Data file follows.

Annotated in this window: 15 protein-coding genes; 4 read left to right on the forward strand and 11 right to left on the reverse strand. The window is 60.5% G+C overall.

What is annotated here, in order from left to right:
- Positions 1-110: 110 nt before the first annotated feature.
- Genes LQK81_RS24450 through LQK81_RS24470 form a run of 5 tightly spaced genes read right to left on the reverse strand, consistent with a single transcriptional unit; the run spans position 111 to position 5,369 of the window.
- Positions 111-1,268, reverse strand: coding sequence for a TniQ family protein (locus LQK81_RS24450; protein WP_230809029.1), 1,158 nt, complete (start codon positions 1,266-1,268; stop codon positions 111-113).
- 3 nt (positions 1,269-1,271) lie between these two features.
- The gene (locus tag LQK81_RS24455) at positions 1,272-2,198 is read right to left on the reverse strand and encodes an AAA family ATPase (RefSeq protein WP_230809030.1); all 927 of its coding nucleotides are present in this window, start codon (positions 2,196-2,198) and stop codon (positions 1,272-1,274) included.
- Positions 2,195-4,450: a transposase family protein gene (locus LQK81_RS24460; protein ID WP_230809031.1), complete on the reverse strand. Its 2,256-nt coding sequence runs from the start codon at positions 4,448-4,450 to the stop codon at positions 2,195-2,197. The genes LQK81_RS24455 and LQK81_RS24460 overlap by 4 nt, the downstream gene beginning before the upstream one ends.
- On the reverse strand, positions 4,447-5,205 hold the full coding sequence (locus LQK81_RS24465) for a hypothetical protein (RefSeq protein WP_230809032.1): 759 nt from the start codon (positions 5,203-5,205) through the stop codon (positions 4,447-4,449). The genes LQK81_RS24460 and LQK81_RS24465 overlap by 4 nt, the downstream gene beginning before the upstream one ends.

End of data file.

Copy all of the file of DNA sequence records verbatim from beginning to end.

Annotated in this window: 15 protein-coding genes; 4 read left to right on the forward strand and 11 right to left on the reverse strand. The window is 60.5% G+C overall.

What is annotated here, in order from left to right:
- Positions 1-110: 110 nt before the first annotated feature.
- Genes LQK81_RS24450 through LQK81_RS24470 form a run of 5 tightly spaced genes read right to left on the reverse strand, consistent with a single transcriptional unit; the run spans position 111 to position 5,369 of the window.
- Positions 111-1,268, reverse strand: coding sequence for a TniQ family protein (locus LQK81_RS24450; protein WP_230809029.1), 1,158 nt, complete (start codon positions 1,266-1,268; stop codon positions 111-113).
- 3 nt (positions 1,269-1,271) lie between these two features.
- The gene (locus tag LQK81_RS24455) at positions 1,272-2,198 is read right to left on the reverse strand and encodes an AAA family ATPase (RefSeq protein WP_230809030.1); all 927 of its coding nucleotides are present in this window, start codon (positions 2,196-2,198) and stop codon (positions 1,272-1,274) included.
- Positions 2,195-4,450: a transposase family protein gene (locus LQK81_RS24460; protein ID WP_230809031.1), complete on the reverse strand. Its 2,256-nt coding sequence runs from the start codon at positions 4,448-4,450 to the stop codon at positions 2,195-2,197. The genes LQK81_RS24455 and LQK81_RS24460 overlap by 4 nt, the downstream gene beginning before the upstream one ends.
- On the reverse strand, positions 4,447-5,205 hold the full coding sequence (locus LQK81_RS24465) for a hypothetical protein (RefSeq protein WP_230809032.1): 759 nt from the start codon (positions 5,203-5,205) through the stop codon (positions 4,447-4,449). The genes LQK81_RS24460 and LQK81_RS24465 overlap by 4 nt, the downstream gene beginning before the upstream one ends.